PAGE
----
Ameringer Mcenery Yohe is pleased to announce an exhibition of works by Hans Hofmann, which will open on 5 December 2013 and remain on view through 25 January 2014. A fully illustrated catalogue with an essay by Cynthia Goodman accompanies the exhibition. Goodman curated the 1990 “Hans Hofmann: Retrospective Exhibition” at the Whitney Museum of American Art.
Hans Hofmann’s first solo exhibition in New York was held at Peggy Guggenheim’s Art of This Century Gallery in 1944. Exuberant and powerful, the exhibited works showcased the breadth of his abilities from his manipulation of visual space to the emotive qualities of form and color in his pictorial compositions. As Cynthia Goodman notes in her essay for the current exhibition, this body of paintings and drawings, some originally seen in Guggenheim’s gallery, was significant because “it provided the first opportuinty for the New York art world to see his work” and firmly established Hofmann as “part of the critical dialogue but also an inextricable presence in the development of the then-nascent New York school of painting.”
In the studio, Elaine de Kooning remembers that he never sat down; he was constantly in motion, moving between his palette and his easel, applying paint in broad, lunging gestures. Hofmann often completed paintings in a single session. He believed “a work of art is finished from the point of view of the artist, when feeling and perception have resulted in a spiritual synthesis.”
The 1940s were not only significant for Hofmann, but also for the entire group of artists in New York at this time who came to be known as the Abstract Expressionists.
Unlike his American counterparts, Hofmann spent formative years in Paris, absorbing a variety of artistic traditions, including the inception of Fauvism, Cubism, and the artistic practices of Henri Matisse and Pablo Picasso; he was exposed to European modernism at its source. The work of Hofmann’s first New York solo exhibition at Peggy Guggenheim’s gallery reflects the range of his influences and how divergent his many styles were at any one point in his artistic career.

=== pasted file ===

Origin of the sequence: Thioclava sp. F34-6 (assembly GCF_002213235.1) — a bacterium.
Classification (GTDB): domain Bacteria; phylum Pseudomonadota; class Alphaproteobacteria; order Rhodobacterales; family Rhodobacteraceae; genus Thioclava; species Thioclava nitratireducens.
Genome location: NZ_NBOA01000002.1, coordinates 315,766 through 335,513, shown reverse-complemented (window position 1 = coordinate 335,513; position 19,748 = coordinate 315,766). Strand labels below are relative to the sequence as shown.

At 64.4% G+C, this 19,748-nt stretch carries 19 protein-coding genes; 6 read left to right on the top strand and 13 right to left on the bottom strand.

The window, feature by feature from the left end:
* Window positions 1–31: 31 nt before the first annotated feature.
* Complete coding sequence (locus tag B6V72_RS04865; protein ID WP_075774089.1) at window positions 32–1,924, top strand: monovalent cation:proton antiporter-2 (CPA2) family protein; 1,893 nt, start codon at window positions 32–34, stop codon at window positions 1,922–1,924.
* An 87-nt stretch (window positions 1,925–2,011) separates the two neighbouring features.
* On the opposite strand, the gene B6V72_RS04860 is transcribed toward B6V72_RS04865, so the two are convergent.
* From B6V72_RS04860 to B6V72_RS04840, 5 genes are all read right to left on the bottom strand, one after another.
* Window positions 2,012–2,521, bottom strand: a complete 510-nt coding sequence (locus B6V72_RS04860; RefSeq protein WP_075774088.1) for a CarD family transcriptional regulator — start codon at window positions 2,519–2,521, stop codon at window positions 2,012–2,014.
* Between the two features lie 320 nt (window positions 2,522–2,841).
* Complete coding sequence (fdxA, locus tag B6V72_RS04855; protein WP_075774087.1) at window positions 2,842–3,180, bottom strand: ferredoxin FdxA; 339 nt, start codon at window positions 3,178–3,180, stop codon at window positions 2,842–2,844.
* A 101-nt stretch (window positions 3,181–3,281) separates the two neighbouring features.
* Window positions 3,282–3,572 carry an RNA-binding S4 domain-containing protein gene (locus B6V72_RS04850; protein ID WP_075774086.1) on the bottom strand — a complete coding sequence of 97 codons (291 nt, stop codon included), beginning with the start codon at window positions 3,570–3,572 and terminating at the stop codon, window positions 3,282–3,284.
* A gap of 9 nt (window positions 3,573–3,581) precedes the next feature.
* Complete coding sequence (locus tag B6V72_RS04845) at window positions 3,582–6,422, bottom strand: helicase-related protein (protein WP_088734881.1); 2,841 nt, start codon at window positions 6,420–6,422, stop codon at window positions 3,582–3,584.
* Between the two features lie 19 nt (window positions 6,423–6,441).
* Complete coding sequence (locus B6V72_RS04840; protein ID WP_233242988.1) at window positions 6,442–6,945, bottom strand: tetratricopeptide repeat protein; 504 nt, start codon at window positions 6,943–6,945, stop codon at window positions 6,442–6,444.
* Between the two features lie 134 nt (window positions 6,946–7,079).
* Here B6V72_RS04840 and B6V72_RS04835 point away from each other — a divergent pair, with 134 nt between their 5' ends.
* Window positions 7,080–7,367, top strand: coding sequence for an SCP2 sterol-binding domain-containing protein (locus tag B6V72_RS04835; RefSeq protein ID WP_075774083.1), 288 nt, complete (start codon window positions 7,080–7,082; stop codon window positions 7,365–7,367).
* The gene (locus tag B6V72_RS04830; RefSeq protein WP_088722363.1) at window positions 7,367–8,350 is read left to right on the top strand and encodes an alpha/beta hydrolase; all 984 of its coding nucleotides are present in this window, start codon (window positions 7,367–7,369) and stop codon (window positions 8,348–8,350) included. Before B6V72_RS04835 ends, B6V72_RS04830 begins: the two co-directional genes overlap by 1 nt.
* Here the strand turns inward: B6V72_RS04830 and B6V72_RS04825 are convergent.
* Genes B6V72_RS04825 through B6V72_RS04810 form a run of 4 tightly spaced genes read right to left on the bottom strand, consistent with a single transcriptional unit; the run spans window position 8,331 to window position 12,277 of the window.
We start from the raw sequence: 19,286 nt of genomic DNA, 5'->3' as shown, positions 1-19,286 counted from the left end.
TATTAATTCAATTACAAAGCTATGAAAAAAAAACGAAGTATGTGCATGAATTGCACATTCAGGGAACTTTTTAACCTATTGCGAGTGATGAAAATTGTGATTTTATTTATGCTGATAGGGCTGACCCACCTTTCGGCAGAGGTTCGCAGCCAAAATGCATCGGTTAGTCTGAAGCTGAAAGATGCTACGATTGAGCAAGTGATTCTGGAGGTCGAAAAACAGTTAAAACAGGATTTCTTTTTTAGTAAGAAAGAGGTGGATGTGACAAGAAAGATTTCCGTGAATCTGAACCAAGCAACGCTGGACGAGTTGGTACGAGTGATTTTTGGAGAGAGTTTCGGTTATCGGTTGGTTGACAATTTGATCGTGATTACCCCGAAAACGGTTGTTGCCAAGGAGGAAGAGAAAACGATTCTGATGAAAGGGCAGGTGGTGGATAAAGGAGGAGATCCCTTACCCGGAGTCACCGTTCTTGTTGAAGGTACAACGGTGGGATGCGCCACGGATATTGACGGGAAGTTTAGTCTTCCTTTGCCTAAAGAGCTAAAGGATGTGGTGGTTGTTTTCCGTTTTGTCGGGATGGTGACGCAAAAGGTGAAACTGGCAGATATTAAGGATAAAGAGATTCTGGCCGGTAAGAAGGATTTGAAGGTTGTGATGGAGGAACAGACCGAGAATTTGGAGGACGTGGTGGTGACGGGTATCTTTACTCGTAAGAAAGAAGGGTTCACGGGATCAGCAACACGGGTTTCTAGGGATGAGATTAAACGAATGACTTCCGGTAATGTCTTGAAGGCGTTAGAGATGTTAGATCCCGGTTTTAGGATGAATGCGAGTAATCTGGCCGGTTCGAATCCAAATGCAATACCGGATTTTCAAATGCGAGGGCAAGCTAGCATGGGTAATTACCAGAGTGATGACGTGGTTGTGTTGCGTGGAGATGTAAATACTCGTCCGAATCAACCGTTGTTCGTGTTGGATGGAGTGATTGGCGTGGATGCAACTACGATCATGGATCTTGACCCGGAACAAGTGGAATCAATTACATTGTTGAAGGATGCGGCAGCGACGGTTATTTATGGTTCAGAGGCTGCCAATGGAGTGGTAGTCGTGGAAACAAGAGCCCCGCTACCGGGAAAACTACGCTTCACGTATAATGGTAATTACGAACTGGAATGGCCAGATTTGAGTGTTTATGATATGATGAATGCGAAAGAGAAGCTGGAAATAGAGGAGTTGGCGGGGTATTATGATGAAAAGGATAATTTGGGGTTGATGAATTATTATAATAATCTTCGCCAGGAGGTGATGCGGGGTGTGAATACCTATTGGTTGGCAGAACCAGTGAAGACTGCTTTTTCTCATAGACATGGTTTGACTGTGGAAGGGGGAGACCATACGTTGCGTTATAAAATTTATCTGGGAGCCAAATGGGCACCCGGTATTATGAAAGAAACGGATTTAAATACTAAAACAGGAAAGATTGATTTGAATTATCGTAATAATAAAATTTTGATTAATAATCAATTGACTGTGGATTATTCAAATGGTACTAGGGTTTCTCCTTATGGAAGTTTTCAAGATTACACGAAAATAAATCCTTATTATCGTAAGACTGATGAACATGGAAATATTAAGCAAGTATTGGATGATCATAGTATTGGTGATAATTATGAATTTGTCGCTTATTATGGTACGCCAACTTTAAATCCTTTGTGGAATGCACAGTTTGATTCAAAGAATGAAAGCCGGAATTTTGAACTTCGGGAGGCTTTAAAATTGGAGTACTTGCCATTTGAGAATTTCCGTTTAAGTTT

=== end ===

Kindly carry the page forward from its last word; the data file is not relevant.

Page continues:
Hans Hofmann was born in Weissenburg in Bavaria, Germany, in 1880. He studied art in Paris, where he lived from 1904 to 1914. He returned to Germany in 1914, and in 1915, he opened an art school in Munich. In 1930, Hofmann traveled to the United States, and from 1930 to 1932, he taught at the University of California, Berkeley, and the Chouinard School of Art in Los Angeles. In 1932, Hofmann moved to New York. He taught at the Art Students League before opening the Hans Hofmann School of Fine Arts in 1933.
During his lifetime, Hofmann’s work was the subject of solo exhibitions at the Whitney Museum of American Art, New York, NY; The Museum of Modern Art, New York, NY; the University of California, Berkeley, Berkeley, CA; and the Santa Barbara Museum of Modern Art, Santa Barbara, CA. Hofmann was also selected, along with Philip Guston, Franz Kline, and Theodore Roszac, for the XXX Venice Biennale, Venice, Italy.
Hofmann’s work may be found in the permanent collections of The Museum of Modern Art, New York, NY; The Metropolitan Museum of Art, New York, NY; the Solomon R. Guggenheim Museum, New York, NY; the Whitney Museum of American Art, New York, NY; the National Gallery of Art, Washington, D.C.; among others.
Hofmann died in 1966 in New York at the age of 86.